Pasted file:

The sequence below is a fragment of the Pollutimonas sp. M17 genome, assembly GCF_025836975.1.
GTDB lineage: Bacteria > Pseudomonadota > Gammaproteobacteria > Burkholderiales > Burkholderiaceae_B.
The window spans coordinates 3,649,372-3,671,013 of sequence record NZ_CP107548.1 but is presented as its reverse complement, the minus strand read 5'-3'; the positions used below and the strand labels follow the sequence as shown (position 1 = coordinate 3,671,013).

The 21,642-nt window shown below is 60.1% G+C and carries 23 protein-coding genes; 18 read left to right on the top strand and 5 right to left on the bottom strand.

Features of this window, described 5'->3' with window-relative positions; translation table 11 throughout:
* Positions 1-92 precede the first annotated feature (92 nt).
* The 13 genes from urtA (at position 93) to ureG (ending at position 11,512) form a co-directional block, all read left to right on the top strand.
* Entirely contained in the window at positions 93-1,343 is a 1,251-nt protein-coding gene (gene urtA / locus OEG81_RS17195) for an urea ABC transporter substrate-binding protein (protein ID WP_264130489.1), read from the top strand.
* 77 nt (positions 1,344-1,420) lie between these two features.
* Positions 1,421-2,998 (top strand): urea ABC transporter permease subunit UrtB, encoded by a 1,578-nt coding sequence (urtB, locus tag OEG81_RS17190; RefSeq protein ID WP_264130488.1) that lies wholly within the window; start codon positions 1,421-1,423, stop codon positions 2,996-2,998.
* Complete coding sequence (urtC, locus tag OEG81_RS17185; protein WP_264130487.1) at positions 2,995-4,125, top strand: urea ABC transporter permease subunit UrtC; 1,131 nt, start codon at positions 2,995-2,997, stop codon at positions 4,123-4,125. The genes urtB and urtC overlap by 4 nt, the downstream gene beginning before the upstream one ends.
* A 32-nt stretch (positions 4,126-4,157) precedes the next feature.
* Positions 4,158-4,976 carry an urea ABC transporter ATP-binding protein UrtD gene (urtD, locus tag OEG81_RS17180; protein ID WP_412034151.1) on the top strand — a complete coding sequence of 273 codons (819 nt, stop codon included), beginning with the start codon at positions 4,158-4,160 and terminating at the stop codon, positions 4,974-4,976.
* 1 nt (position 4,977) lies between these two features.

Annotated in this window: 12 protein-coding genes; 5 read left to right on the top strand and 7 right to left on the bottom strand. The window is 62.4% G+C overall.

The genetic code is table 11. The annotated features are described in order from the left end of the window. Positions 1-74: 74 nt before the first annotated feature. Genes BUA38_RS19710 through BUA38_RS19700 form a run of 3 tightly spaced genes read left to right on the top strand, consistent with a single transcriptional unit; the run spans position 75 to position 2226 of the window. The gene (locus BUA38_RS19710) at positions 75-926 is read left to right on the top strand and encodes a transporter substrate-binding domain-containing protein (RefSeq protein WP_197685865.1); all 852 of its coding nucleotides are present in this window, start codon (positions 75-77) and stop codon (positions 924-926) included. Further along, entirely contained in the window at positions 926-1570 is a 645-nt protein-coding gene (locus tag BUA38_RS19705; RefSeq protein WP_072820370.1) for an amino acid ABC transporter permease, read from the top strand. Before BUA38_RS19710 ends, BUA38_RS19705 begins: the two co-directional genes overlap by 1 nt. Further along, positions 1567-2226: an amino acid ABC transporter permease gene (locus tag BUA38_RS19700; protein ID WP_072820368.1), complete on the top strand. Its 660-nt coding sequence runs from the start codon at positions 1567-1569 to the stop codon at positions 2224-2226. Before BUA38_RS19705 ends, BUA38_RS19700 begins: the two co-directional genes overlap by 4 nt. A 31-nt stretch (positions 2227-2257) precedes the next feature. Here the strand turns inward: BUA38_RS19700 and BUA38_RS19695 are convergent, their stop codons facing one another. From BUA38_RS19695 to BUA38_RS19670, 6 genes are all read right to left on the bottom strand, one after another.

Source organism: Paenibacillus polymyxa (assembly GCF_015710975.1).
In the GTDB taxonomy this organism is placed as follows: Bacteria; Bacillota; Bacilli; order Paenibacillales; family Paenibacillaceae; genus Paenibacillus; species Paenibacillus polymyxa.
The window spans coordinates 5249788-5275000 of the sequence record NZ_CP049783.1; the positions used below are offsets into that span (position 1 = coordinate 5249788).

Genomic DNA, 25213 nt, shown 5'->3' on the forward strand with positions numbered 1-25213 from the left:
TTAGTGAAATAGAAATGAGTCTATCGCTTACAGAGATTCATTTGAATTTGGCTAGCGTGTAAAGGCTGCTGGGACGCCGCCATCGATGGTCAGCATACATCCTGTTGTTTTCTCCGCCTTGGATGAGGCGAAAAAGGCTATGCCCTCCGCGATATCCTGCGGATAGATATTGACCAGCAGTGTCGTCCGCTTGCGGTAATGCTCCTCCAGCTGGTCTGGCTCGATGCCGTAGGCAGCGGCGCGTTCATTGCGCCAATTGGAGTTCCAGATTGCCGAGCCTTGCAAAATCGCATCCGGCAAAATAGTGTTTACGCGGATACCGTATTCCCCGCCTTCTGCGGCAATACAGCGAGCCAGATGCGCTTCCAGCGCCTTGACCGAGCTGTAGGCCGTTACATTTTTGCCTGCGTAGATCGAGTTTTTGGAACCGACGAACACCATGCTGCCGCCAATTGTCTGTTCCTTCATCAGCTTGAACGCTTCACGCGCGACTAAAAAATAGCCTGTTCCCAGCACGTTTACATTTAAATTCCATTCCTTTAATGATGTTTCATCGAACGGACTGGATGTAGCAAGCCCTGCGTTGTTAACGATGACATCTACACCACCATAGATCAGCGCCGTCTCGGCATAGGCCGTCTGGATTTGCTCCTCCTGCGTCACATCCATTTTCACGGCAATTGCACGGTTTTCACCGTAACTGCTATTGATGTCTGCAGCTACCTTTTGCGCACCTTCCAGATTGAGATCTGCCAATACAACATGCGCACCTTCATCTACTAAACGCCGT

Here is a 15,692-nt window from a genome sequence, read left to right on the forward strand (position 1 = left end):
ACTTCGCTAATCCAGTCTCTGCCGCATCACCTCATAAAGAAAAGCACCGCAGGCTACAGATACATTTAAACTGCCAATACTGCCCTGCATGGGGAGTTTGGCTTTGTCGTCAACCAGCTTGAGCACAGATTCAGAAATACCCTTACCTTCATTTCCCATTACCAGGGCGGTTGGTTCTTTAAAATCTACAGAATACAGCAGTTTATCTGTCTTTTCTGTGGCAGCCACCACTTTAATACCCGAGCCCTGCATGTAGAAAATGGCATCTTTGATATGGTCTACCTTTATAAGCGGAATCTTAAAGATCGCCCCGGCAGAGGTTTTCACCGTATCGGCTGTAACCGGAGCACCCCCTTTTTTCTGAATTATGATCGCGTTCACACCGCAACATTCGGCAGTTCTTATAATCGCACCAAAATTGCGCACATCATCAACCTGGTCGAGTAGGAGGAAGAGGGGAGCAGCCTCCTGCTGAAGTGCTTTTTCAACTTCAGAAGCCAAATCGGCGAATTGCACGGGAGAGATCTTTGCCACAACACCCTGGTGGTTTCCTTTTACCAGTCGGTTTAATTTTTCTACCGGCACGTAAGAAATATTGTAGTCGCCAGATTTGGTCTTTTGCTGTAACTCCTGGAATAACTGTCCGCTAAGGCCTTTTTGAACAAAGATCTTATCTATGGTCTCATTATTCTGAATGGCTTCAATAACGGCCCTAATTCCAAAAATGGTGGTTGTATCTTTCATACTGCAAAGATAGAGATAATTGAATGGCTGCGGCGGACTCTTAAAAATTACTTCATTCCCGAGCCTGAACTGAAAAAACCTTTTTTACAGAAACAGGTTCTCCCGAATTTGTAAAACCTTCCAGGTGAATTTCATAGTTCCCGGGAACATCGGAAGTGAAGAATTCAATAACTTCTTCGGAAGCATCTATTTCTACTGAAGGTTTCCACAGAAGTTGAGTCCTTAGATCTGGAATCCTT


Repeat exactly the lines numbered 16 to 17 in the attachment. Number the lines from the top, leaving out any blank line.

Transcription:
The genetic code is table 11. The annotated features are described in order from the left end of the window. Positions 1-74: 74 nt before the first annotated feature. Genes BUA38_RS19710 through BUA38_RS19700 form a run of 3 tightly spaced genes read left to right on the top strand, consistent with a single transcriptional unit; the run spans position 75 to position 2226 of the window. The gene (locus BUA38_RS19710) at positions 75-926 is read left to right on the top strand and encodes a transporter substrate-binding domain-containing protein (RefSeq protein WP_197685865.1); all 852 of its coding nucleotides are present in this window, start codon (positions 75-77) and stop codon (positions 924-926) included. Further along, entirely contained in the window at positions 926-1570 is a 645-nt protein-coding gene (locus tag BUA38_RS19705; RefSeq protein WP_072820370.1) for an amino acid ABC transporter permease, read from the top strand. Before BUA38_RS19710 ends, BUA38_RS19705 begins: the two co-directional genes overlap by 1 nt. Further along, positions 1567-2226: an amino acid ABC transporter permease gene (locus tag BUA38_RS19700; protein ID WP_072820368.1), complete on the top strand. Its 660-nt coding sequence runs from the start codon at positions 1567-1569 to the stop codon at positions 2224-2226. Before BUA38_RS19705 ends, BUA38_RS19700 begins: the two co-directional genes overlap by 4 nt. A 31-nt stretch (positions 2227-2257) precedes the next feature. Here the strand turns inward: BUA38_RS19700 and BUA38_RS19695 are convergent, their stop codons facing one another. From BUA38_RS19695 to BUA38_RS19670, 6 genes are all read right to left on the bottom strand, one after another.

Source organism: Paenibacillus polymyxa (assembly GCF_015710975.1).